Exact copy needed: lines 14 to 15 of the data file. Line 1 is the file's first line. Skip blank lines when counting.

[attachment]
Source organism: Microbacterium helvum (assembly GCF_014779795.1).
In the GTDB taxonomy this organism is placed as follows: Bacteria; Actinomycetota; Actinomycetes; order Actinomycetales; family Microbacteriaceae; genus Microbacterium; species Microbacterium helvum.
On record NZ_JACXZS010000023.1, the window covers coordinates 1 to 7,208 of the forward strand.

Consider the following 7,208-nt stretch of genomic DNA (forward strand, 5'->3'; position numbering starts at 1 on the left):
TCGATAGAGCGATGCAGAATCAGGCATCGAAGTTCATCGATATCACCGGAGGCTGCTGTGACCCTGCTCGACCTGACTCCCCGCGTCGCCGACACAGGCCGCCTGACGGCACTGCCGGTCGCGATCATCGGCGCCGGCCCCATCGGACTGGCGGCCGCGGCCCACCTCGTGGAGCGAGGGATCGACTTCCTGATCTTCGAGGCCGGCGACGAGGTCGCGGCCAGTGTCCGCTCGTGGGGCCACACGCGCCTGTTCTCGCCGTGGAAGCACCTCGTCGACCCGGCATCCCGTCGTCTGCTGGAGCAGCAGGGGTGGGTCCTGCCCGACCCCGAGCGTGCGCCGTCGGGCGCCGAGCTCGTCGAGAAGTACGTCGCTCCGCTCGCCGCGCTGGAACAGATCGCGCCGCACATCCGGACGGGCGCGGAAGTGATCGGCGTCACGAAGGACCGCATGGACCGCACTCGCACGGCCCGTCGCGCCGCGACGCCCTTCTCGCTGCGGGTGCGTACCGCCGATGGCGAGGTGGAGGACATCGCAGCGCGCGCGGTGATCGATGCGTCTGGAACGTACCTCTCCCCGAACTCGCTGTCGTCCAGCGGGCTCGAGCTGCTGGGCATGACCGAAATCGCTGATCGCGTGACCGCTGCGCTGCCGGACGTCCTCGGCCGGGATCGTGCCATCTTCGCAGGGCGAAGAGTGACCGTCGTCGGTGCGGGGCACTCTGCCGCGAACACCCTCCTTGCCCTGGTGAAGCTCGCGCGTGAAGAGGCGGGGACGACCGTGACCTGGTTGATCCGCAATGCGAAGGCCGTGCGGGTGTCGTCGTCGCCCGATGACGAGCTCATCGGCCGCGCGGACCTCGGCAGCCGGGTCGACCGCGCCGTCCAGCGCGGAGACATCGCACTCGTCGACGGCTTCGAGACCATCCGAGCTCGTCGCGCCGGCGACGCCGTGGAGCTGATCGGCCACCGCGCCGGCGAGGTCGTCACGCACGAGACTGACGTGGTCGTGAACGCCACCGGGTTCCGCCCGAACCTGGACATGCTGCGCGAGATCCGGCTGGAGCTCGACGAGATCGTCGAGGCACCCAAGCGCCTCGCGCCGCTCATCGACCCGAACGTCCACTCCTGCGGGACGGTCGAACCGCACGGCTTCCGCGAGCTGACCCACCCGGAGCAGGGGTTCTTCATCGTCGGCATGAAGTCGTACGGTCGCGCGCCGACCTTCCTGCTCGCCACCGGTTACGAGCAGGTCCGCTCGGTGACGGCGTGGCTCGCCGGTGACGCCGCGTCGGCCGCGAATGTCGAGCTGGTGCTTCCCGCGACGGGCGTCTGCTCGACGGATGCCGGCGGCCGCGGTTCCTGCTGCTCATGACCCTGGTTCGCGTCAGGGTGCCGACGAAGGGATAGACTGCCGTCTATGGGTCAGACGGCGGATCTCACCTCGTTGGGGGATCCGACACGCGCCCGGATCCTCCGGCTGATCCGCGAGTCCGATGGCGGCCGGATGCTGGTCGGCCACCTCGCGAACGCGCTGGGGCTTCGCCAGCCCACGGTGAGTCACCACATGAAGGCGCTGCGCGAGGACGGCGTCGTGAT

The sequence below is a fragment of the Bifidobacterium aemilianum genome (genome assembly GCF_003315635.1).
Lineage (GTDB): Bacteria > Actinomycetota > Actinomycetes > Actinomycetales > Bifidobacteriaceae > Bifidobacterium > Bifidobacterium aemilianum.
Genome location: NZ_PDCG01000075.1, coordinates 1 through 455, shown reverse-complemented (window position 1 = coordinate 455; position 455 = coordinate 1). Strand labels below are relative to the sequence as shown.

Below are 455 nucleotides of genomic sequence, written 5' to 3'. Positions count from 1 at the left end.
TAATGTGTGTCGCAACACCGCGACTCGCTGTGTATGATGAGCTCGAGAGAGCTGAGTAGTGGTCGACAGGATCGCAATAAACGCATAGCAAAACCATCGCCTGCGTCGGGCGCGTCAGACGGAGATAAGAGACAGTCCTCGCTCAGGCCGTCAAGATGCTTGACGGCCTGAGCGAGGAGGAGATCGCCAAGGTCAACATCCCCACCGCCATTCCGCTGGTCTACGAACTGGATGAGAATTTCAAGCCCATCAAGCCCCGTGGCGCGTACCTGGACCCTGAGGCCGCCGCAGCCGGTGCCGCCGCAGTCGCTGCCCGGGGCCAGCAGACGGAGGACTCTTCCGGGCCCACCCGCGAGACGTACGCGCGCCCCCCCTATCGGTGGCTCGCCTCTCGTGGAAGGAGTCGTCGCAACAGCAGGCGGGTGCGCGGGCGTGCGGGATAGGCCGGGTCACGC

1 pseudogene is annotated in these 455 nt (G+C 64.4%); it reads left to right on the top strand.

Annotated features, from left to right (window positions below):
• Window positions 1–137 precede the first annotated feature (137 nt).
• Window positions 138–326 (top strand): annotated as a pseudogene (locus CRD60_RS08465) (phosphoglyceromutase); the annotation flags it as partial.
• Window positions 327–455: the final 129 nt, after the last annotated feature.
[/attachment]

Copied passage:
• Window positions 138–326 (top strand): annotated as a pseudogene (locus CRD60_RS08465) (phosphoglyceromutase); the annotation flags it as partial.
• Window positions 327–455: the final 129 nt, after the last annotated feature.